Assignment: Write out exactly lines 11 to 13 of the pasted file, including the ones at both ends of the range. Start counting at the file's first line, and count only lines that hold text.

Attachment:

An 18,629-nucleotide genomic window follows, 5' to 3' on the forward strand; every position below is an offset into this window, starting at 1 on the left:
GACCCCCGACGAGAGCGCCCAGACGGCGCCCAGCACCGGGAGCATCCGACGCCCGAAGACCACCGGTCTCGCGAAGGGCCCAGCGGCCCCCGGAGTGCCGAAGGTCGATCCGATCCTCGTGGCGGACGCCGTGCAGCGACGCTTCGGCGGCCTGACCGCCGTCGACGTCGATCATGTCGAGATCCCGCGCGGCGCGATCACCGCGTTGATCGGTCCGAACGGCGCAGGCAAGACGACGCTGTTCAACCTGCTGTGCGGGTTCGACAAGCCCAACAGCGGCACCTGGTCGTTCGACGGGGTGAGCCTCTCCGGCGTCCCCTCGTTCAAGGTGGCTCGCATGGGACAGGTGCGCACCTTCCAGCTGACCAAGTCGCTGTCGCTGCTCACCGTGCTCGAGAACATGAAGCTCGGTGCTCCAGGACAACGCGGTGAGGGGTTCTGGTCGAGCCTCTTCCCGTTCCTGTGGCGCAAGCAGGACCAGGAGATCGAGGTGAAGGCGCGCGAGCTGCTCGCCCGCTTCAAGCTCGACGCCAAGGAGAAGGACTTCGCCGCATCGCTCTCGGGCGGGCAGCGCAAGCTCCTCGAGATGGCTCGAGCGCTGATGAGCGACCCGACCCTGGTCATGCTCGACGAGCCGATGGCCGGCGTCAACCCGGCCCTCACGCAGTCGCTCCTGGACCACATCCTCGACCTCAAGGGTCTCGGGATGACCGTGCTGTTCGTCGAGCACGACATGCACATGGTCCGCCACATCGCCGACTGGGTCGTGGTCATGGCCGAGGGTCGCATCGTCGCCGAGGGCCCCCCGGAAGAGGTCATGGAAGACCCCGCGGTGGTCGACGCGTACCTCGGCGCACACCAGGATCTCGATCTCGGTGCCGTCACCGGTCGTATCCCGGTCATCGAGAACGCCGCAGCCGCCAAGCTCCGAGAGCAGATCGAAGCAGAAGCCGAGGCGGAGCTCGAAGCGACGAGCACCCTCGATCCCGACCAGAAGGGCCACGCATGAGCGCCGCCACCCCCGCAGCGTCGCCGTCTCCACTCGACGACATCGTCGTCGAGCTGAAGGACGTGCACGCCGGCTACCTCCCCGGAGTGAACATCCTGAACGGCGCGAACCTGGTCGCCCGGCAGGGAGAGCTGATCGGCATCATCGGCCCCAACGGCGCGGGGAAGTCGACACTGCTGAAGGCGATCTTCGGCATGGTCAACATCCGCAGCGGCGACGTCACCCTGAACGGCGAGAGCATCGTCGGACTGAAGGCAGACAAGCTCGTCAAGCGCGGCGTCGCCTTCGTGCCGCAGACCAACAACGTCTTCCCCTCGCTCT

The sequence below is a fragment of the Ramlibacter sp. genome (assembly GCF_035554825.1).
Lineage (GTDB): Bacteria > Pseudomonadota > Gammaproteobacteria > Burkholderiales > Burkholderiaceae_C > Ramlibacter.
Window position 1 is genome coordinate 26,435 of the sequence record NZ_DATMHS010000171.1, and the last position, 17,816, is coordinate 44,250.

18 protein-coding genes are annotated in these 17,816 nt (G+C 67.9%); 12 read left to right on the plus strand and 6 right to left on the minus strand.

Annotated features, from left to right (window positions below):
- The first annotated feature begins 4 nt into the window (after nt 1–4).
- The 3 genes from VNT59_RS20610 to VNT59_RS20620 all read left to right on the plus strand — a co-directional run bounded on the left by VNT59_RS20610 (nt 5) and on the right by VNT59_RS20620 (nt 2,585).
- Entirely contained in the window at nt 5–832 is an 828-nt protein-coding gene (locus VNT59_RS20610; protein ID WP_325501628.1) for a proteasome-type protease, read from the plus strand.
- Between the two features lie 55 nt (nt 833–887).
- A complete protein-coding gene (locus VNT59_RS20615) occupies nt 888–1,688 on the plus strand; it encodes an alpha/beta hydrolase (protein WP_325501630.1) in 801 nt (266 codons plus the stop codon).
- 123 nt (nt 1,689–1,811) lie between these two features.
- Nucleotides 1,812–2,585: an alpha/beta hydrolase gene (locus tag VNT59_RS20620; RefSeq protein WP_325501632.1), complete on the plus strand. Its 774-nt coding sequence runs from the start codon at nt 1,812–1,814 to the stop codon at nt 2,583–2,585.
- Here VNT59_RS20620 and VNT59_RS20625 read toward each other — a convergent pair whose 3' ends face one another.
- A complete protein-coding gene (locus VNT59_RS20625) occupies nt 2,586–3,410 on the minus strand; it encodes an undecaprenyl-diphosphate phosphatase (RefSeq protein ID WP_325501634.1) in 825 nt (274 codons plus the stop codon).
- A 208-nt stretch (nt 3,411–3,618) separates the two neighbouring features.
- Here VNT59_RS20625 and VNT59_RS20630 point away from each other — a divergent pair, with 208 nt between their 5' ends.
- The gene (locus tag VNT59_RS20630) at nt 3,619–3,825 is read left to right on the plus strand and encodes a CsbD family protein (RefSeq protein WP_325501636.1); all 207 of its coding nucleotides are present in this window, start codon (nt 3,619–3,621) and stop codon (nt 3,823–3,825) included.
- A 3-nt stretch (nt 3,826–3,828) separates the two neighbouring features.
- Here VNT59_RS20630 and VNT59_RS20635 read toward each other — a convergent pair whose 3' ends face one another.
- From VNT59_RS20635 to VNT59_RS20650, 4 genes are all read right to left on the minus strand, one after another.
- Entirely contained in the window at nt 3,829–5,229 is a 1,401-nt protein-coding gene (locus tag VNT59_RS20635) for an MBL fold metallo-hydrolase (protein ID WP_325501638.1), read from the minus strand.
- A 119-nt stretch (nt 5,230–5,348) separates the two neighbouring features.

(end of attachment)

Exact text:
- Between the two features lie 55 nt (nt 833–887).
- A complete protein-coding gene (locus VNT59_RS20615) occupies nt 888–1,688 on the plus strand; it encodes an alpha/beta hydrolase (protein WP_325501630.1) in 801 nt (266 codons plus the stop codon).
- 123 nt (nt 1,689–1,811) lie between these two features.